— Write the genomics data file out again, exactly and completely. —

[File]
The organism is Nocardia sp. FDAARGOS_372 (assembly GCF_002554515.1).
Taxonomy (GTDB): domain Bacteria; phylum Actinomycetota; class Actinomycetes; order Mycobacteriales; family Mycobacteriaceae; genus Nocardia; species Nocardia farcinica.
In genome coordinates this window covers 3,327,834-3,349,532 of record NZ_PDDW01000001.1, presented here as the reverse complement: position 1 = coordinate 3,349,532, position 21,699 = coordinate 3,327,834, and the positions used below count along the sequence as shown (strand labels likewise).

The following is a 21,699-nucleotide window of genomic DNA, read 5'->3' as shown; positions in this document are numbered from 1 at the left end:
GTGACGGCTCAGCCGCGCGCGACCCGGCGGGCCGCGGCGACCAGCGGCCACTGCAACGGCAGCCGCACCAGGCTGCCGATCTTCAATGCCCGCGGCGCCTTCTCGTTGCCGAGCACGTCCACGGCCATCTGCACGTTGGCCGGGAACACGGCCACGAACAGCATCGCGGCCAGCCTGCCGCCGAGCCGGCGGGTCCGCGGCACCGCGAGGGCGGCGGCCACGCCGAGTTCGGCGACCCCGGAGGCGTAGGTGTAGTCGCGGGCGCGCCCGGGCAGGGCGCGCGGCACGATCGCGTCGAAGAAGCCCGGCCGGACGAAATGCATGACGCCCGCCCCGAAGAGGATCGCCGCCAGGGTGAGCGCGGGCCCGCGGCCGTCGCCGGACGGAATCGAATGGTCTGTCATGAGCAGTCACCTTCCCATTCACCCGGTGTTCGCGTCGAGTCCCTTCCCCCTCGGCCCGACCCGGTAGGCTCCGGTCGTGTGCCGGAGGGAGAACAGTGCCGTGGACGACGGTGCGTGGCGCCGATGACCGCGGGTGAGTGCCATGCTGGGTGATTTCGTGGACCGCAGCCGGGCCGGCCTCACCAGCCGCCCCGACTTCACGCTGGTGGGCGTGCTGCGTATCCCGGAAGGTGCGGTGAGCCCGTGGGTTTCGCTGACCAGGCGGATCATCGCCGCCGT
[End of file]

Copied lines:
The organism is Nocardia sp. FDAARGOS_372 (assembly GCF_002554515.1).
Taxonomy (GTDB): domain Bacteria; phylum Actinomycetota; class Actinomycetes; order Mycobacteriales; family Mycobacteriaceae; genus Nocardia; species Nocardia farcinica.
In genome coordinates this window covers 3,327,834-3,349,532 of record NZ_PDDW01000001.1, presented here as the reverse complement: position 1 = coordinate 3,349,532, position 21,699 = coordinate 3,327,834, and the positions used below count along the sequence as shown (strand labels likewise).

The following is a 21,699-nucleotide window of genomic DNA, read 5'->3' as shown; positions in this document are numbered from 1 at the left end:
GTGACGGCTCAGCCGCGCGCGACCCGGCGGGCCGCGGCGACCAGCGGCCACTGCAACGGCAGCCGCACCAGGCTGCCGATCTTCAATGCCCGCGGCGCCTTCTCGTTGCCGAGCACGTCCACGGCCATCTGCACGTTGGCCGGGAACACGGCCACGAACAGCATCGCGGCCAGCCTGCCGCCGAGCCGGCGGGTCCGCGGCACCGCGAGGGCGGCGGCCACGCCGAGTTCGGCGACCCCGGAGGCGTAGGTGTAGTCGCGGGCGCGCCCGGGCAGGGCGCGCGGCACGATCGCGTCGAAGAAGCCCGGCCGGACGAAATGCATGACGCCCGCCCCGAAGAGGATCGCCGCCAGGGTGAGCGCGGGCCCGCGGCCGTCGCCGGACGGAATCGAATGGTCTGTCATGAGCAGTCACCTTCCCATTCACCCGGTGTTCGCGTCGAGTCCCTTCCCCCTCGGCCCGACCCGGTAGGCTCCGGTCGTGTGCCGGAGGGAGAACAGTGCCGTGGACGACGGTGCGTGGCGCCGATGACCGCGGGTGAGTGCCATGCTGGGTGATTTCGTGGACCGCAGCCGGGCCGGCCTCACCAGCCGCCCCGACTTCACGCTGGTGGGCGTGCTGCGTATCCCGGAAGGTGCGGTGAGCCCGTGGGTTTCGCTGACCAGGCGGATCATCGCCGCCGT